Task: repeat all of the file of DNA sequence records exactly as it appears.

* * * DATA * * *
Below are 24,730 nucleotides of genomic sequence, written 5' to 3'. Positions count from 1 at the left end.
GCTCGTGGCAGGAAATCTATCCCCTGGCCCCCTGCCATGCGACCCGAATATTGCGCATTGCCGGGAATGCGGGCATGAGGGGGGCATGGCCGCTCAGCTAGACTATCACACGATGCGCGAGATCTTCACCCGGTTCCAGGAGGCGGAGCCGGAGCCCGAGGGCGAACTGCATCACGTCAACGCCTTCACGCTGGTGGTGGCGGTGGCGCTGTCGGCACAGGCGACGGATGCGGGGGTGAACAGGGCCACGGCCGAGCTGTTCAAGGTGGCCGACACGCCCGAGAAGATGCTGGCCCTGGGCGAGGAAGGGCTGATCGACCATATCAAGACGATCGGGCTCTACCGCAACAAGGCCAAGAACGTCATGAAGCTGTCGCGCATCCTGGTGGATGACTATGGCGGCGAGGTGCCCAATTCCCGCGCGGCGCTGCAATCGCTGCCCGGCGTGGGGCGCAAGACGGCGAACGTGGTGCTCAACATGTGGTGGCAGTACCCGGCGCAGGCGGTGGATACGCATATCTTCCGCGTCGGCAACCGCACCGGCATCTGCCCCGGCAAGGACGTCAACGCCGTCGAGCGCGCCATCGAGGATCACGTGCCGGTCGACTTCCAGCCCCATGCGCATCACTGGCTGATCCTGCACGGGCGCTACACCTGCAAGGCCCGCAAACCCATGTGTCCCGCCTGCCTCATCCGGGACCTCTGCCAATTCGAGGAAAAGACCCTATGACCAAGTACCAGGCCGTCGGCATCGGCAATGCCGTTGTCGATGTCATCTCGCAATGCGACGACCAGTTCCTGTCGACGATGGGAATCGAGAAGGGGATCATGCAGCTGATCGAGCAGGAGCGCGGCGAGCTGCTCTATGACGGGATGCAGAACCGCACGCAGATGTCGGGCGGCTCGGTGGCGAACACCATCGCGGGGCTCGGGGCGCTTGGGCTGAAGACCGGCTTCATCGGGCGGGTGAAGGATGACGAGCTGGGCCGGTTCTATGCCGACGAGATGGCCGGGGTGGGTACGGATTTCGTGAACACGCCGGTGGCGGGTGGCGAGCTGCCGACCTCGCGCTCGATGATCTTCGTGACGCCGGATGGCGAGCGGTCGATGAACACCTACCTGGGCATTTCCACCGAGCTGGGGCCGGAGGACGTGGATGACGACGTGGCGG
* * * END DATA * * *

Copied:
Below are 24,730 nucleotides of genomic sequence, written 5' to 3'. Positions count from 1 at the left end.
GCTCGTGGCAGGAAATCTATCCCCTGGCCCCCTGCCATGCGACCCGAATATTGCGCATTGCCGGGAATGCGGGCATGAGGGGGGCATGGCCGCTCAGCTAGACTATCACACGATGCGCGAGATCTTCACCCGGTTCCAGGAGGCGGAGCCGGAGCCCGAGGGCGAACTGCATCACGTCAACGCCTTCACGCTGGTGGTGGCGGTGGCGCTGTCGGCACAGGCGACGGATGCGGGGGTGAACAGGGCCACGGCCGAGCTGTTCAAGGTGGCCGACACGCCCGAGAAGATGCTGGCCCTGGGCGAGGAAGGGCTGATCGACCATATCAAGACGATCGGGCTCTACCGCAACAAGGCCAAGAACGTCATGAAGCTGTCGCGCATCCTGGTGGATGACTATGGCGGCGAGGTGCCCAATTCCCGCGCGGCGCTGCAATCGCTGCCCGGCGTGGGGCGCAAGACGGCGAACGTGGTGCTCAACATGTGGTGGCAGTACCCGGCGCAGGCGGTGGATACGCATATCTTCCGCGTCGGCAACCGCACCGGCATCTGCCCCGGCAAGGACGTCAACGCCGTCGAGCGCGCCATCGAGGATCACGTGCCGGTCGACTTCCAGCCCCATGCGCATCACTGGCTGATCCTGCACGGGCGCTACACCTGCAAGGCCCGCAAACCCATGTGTCCCGCCTGCCTCATCCGGGACCTCTGCCAATTCGAGGAAAAGACCCTATGACCAAGTACCAGGCCGTCGGCATCGGCAATGCCGTTGTCGATGTCATCTCGCAATGCGACGACCAGTTCCTGTCGACGATGGGAATCGAGAAGGGGATCATGCAGCTGATCGAGCAGGAGCGCGGCGAGCTGCTCTATGACGGGATGCAGAACCGCACGCAGATGTCGGGCGGCTCGGTGGCGAACACCATCGCGGGGCTCGGGGCGCTTGGGCTGAAGACCGGCTTCATCGGGCGGGTGAAGGATGACGAGCTGGGCCGGTTCTATGCCGACGAGATGGCCGGGGTGGGTACGGATTTCGTGAACACGCCGGTGGCGGGTGGCGAGCTGCCGACCTCGCGCTCGATGATCTTCGTGACGCCGGATGGCGAGCGGTCGATGAACACCTACCTGGGCATTTCCACCGAGCTGGGGCCGGAGGACGTGGATGACGACGTGGCGG